"Moreover, `"[t]he manner in which the movant's burden of production is met depends upon which party has the burden of proof ... at trial."' Ex parte General Motors Corp., 769 So. 2d 903, 909 (Ala.1999) (quoting Berner v. Caldwell, 543 So. 2d 686, 691 (Ala.1989) (Houston, J., concurring specially)). If, as is the case when the movant is the defendant asserting an affirmative defense, `"the movant has the burden of proof at trial, the movant must support his motion with credible evidence, using any of the material specified in Rule 56(c), [Ala.] R. Civ. P. (`pleadings, depositions, answers to interrogatories, and admissions on file, together with the affidavits')." `769 So.2d at 909. ` "The movant's proof must be such that he would be entitled to a directed verdict if this evidence was not controverted at trial."` Id. In other words, `when the movant has the burden [of proof at trial], *177 its own submissions in support of the motion must entitle it to judgment as a matter of law.' Albee Tomato, Inc. v. A.B. Shalom Produce Corp., 155 F.3d 612, 618 (2d Cir.1998) (emphasis added). See also Equal Employment Opportunity Comm'n v. Union Independiente de la Autoridad de Acueductos y Alcantarillados de Puerto Rico, 279 F.3d 49 (1st Cir.2001); Rushing v. Kansas City Southern Ry., 185 F.3d 496 (5th Cir. 1999); Fontenot v. Upjohn Co., 780 F.2d 1190 (5th Cir.1986); Calderone v. United States, 799 F.2d 254 (6th Cir.1986). Whether a condition is open and obvious is generally a question for the jury. Howard v. Andy's Store for Men, 757 So. 2d 1208, 1211 (Ala.Civ.App.2000)."

    844 So.2d at 1194-95.

    The evidentiary submission in support of Gregerson's claim that the water on the floor was an open and obvious danger was Barbara's deposition testimony that she saw the water before she slipped. However, as previously stated, Barbara also testified that she did not see the water until she was standing in it. Gregerson's thus failed to meet its burden on its summary-judgment motion in that there remains a genuine issue as to whether the water on the floor was open and obvious. The trial court's judgment is reversed, and this cause is remanded for the trial court to proceed in a manner consistent with this opinion.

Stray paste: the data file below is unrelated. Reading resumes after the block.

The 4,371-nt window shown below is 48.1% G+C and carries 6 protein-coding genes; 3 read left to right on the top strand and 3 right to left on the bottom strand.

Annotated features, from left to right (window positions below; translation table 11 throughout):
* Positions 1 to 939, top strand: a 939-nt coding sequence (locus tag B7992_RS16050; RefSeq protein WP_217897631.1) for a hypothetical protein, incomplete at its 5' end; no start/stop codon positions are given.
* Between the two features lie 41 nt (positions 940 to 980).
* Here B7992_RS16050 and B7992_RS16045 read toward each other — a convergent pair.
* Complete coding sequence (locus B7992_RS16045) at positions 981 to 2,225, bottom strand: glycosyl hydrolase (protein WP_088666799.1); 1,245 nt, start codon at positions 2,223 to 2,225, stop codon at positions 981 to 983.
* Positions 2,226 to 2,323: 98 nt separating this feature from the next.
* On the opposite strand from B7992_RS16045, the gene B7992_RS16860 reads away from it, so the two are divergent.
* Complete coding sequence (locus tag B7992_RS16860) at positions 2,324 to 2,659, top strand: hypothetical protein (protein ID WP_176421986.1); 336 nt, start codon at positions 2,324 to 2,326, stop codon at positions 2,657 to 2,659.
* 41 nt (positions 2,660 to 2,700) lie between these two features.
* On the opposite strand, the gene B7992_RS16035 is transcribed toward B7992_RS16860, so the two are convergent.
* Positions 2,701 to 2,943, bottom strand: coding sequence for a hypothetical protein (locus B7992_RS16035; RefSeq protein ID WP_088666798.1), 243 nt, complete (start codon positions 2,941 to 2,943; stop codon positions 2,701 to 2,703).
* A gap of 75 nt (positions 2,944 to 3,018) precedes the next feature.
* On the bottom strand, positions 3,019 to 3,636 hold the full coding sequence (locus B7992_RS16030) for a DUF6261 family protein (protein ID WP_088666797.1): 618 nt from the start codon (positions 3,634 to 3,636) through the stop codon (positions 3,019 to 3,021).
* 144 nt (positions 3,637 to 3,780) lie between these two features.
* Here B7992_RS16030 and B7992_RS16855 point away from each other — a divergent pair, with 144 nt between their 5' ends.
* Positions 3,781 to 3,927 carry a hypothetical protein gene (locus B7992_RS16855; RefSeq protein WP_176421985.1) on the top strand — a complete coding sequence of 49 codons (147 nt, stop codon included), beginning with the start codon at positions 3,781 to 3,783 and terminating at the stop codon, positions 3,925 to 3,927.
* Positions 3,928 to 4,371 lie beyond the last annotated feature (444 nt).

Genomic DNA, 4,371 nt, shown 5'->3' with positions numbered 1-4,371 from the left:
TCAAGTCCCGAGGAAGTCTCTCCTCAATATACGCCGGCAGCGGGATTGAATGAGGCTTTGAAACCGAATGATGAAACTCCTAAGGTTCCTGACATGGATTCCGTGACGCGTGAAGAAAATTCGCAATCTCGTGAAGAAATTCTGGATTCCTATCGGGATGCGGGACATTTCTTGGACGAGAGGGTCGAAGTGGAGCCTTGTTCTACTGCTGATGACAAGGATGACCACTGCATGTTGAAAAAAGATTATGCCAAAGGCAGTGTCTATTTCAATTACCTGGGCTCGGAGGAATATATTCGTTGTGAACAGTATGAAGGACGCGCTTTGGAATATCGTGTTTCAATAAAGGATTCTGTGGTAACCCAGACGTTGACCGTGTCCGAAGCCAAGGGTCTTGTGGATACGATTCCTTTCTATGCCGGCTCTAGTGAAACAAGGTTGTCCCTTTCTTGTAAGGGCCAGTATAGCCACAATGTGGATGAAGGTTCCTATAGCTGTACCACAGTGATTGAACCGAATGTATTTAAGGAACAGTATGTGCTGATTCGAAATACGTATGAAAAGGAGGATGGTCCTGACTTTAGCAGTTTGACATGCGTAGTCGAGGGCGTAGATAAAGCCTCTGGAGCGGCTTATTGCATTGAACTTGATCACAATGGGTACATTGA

REVERSED AND REMANDED.

    YATES, P.J., and THOMPSON and PITTMAN, JJ., concur.

Document Info

DocketNumber: 2010512

Citation Numbers: 849 So. 2d 173

Judges: Crawley

Filed Date: 10/18/2002

Precedential Status: Precedential

Modified Date: 3/3/2016

Authorities (33)

EEOC v. Autentica de la AAA , 279 F.3d 49 ( 2002 )

Marian Fontenot, Etc. v. The Upjohn Company , 780 F.2d 1190 ( 1986 )

Anthony A. Calderone, Clark Hornbaker, Plaintiffs-... , 799 F.2d 254 ( 1986 )

albee-tomato-inc-e-armata-inc-r-c-communale-costa-harris-inc , 155 F.3d 612 ( 1998 )

Willard Rushing and Patricia Rushing v. Kansas City ... , 185 F.3d 496 ( 1999 )

Wilma Corp. v. Fleming Foods of Alabama , 613 So. 2d 359 ( 1993 )

Vick v. HSI Management, Inc. , 507 So. 2d 433 ( 1987 )

Bass v. SOUTHTRUST BANK OF BALDWIN CTY. , 538 So. 2d 794 ( 1989 )

Quillen v. Quillen , 388 So. 2d 985 ( 1980 )

Hobson v. American Cast Iron Pipe Co. , 690 So. 2d 341 ( 1997 )

Bussey v. John Deere Co. , 531 So. 2d 860 ( 1988 )

Coggin v. Starke Bros. Realty Co., Inc. , 391 So. 2d 111 ( 1980 )

Ford v. Bynum Livestock and Com'n Co., Inc. , 674 So. 2d 600 ( 1995 )

Denmark v. Mercantile Stores Co., Inc. , 844 So. 2d 1189 ( 2002 )

O'BARR v. Oberlander , 679 So. 2d 261 ( 1996 )

Wal-Mart Stores, Inc. v. Smitherman , 743 So. 2d 442 ( 1999 )

Hale v. SEQUOYAH CAVERNS AND CAMPGROUNDS , 612 So. 2d 1162 ( 1992 )

Hanners v. Balfour Guthrie, Inc. , 564 So. 2d 412 ( 1990 )

Howard v. Andy's Store for Men , 757 So. 2d 1208 ( 2000 )

Prince v. Wal-Mart Stores, Inc. , 804 So. 2d 1102 ( 2001 )